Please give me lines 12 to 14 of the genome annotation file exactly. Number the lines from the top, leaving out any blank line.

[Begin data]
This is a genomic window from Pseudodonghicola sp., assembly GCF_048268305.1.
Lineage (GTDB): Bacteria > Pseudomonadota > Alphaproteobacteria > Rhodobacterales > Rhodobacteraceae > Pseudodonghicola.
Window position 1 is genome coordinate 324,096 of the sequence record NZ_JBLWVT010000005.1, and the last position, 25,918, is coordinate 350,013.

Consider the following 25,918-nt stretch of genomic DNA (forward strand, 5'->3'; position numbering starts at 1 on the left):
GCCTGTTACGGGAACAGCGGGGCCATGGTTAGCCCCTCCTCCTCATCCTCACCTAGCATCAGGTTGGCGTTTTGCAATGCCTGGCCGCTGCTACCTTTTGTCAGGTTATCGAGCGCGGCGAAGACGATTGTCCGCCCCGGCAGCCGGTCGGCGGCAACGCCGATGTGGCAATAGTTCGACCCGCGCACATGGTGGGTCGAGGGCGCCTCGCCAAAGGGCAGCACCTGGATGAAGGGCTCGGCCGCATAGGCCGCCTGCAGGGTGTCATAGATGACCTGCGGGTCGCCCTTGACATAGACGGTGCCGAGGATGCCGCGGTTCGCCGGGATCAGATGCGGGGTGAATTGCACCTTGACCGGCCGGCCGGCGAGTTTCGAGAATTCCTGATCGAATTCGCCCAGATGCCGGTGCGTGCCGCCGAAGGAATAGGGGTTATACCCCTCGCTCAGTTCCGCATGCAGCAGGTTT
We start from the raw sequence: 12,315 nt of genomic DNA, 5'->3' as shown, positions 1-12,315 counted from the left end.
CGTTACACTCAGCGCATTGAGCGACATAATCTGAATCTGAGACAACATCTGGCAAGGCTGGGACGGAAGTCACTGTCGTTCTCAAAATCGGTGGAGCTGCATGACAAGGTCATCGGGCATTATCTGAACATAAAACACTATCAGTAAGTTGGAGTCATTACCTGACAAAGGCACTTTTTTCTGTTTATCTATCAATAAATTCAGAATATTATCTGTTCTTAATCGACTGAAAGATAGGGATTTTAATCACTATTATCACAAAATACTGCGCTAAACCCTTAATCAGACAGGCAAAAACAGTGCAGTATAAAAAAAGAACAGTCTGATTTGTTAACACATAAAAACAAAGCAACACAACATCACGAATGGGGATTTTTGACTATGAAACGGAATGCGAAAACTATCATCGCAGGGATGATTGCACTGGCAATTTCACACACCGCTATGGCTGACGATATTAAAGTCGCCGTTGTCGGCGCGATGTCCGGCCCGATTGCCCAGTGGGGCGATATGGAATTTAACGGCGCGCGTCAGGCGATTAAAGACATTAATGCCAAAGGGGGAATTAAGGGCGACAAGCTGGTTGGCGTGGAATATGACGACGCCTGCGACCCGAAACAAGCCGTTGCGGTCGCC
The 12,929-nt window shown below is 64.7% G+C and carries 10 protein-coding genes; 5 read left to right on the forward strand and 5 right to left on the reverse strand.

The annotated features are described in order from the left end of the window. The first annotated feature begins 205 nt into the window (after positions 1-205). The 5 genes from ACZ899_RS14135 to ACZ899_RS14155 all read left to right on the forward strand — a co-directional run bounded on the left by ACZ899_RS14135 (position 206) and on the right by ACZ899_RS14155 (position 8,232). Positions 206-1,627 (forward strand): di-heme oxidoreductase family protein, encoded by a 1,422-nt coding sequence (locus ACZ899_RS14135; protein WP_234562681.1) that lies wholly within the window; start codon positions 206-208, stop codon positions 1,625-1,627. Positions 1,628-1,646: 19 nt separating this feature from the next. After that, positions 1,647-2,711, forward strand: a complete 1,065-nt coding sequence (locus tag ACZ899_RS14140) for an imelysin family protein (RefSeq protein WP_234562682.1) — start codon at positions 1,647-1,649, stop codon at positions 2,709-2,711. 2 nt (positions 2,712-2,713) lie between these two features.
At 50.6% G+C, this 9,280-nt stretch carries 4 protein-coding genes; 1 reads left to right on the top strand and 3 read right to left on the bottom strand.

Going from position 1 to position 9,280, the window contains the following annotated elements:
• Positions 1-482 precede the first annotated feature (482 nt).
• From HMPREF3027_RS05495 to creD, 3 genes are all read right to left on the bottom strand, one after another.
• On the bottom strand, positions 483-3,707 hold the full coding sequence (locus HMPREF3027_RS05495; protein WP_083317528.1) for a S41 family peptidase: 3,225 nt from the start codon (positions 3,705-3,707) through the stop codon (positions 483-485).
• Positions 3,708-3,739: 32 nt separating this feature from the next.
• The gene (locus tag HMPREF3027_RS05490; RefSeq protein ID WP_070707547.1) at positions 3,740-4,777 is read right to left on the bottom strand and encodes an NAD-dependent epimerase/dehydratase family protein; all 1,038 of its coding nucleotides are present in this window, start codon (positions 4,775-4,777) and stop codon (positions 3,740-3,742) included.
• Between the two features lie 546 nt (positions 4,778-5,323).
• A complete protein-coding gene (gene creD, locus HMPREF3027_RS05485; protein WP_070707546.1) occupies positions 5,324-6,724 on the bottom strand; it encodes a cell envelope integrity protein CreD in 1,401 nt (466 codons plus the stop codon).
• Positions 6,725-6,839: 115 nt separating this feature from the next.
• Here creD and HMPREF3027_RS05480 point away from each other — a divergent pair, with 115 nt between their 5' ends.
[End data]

• Positions 1-482 precede the first annotated feature (482 nt).
• From HMPREF3027_RS05495 to creD, 3 genes are all read right to left on the bottom strand, one after another.
• On the bottom strand, positions 483-3,707 hold the full coding sequence (locus HMPREF3027_RS05495; protein WP_083317528.1) for a S41 family peptidase: 3,225 nt from the start codon (positions 3,705-3,707) through the stop codon (positions 483-485).